I was a teen at the time, but I always remembered this guy getting outs while on the mound. He probably deserved better.

    FACT: By not giving Steve

    Submitted by Anonymous (not verified) on Mon, 01/11/2010 – 10:31am.
    FACT: By not giving Steve Schmoll a fair chance to pitch in the bigs, the Mets have brought down upon themselves a myriad of curses, beginning with the 2006 playoffs, and continuing through the 2007 and 2008 collapses and the 2009 disaster.

    This curse will not be lifted until the Mets repay both Double-S and society for their sins. Retiring the number he was never issued would be a start.

    Steve Schmoll also happens to be a winner in the game of life, which is more than one could say for his detractors.

    Johnson said that Leach

    Submitted by Ranjrz5 on Mon, 01/11/2010 – 10:38am.
    Johnson said that Leach didn’t have enough starts or innings to warrant consideration for the All-Star team… way to support a player who’s doing everything he can for you.

    Yes… he went 7-0 in a

    Submitted by Chris C (not verified) on Mon, 01/11/2010 – 11:32am.
    Yes… he went 7-0 in a pinch for an injury-riddled Mets team and keeps them into contention on the way to an 11-1 record.

    If I had the time to look it up, I am sure there would have been precedents to sending those with similar stats to Leach to the All-Star game in the past.

    According to, Leach had a 24-9 record as a Met.

    Steve Schmoll hasn’t done himself any favors with the Mets

    Submitted by Anonymous (not verified) on Mon, 01/11/2010 – 11:34am.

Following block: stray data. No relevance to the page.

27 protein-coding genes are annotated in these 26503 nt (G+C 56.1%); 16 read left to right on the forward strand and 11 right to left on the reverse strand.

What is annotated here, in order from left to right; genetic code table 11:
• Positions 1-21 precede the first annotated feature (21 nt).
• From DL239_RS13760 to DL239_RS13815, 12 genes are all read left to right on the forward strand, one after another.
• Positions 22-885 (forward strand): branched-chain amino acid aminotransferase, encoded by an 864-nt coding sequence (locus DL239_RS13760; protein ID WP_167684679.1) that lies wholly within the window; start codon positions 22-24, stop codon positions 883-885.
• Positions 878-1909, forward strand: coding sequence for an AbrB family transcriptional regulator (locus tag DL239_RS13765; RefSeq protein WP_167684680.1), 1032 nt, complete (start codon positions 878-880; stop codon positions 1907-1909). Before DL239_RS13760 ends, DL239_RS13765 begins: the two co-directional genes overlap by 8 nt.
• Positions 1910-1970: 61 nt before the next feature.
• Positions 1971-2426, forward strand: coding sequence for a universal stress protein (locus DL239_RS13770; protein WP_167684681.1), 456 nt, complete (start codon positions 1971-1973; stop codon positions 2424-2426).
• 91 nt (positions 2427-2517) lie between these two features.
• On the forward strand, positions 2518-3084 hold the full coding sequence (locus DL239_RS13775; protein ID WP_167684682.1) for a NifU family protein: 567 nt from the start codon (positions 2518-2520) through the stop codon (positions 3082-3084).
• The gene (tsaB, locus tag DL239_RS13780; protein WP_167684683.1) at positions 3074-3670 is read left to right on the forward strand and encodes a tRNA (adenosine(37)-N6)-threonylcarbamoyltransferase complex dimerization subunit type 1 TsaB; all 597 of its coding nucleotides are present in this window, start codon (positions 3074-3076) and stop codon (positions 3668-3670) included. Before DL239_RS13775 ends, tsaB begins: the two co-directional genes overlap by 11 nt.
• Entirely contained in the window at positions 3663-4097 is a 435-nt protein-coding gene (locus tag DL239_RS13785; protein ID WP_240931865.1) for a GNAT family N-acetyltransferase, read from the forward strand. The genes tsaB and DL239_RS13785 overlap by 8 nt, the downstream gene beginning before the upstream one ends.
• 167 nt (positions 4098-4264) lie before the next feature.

His clubhouse antics (I won’t go into details) creep everyone out. I guarantee you nobody in the majors would put up with that kind of disturbing behavior.

    I demand

    Submitted by Jon Springer on Mon, 01/11/2010 – 2:29pm.
    I demand all the unsubstantiated dirt on Steve Schmoll immediately.

    I seem to recall that the

    Submitted by Anonymous (not verified) on Mon, 01/11/2010 – 2:43pm.
    I seem to recall that the baseball gossip site called “On the DL” featured a blind item that some believed referred to Schmoll. I think there was something about groupies, peanut butter and science experiments. He’s a complete and utter nutcase.

    “By not giving Steve”

    Submitted by gored82 on Mon, 01/11/2010 – 3:45pm.
    Oh, give me a break!

    Think of all the bum

    Submitted by Anonymous (not verified) on Mon, 01/11/2010 – 5:07pm.
    Think of all the bum relievers that the Mets have thrown to the wolves over the last few years: Claudio Vargas? Brandon Knight? Jon Adkins? Willie Collazo?

    Why not Steve Schmoll? Pray tell, why not Steve Schmoll?

    There must be more to the story. Keep in mind, that this is the same organization that didn’t give half a chance to Heath Bell, Brian Bannister, or Matt Lindstrom.


    Submitted by gored82 on Mon, 01/11/2010 – 8:37pm.
    “There must be more to the story.” Unless, of course, there isn’t…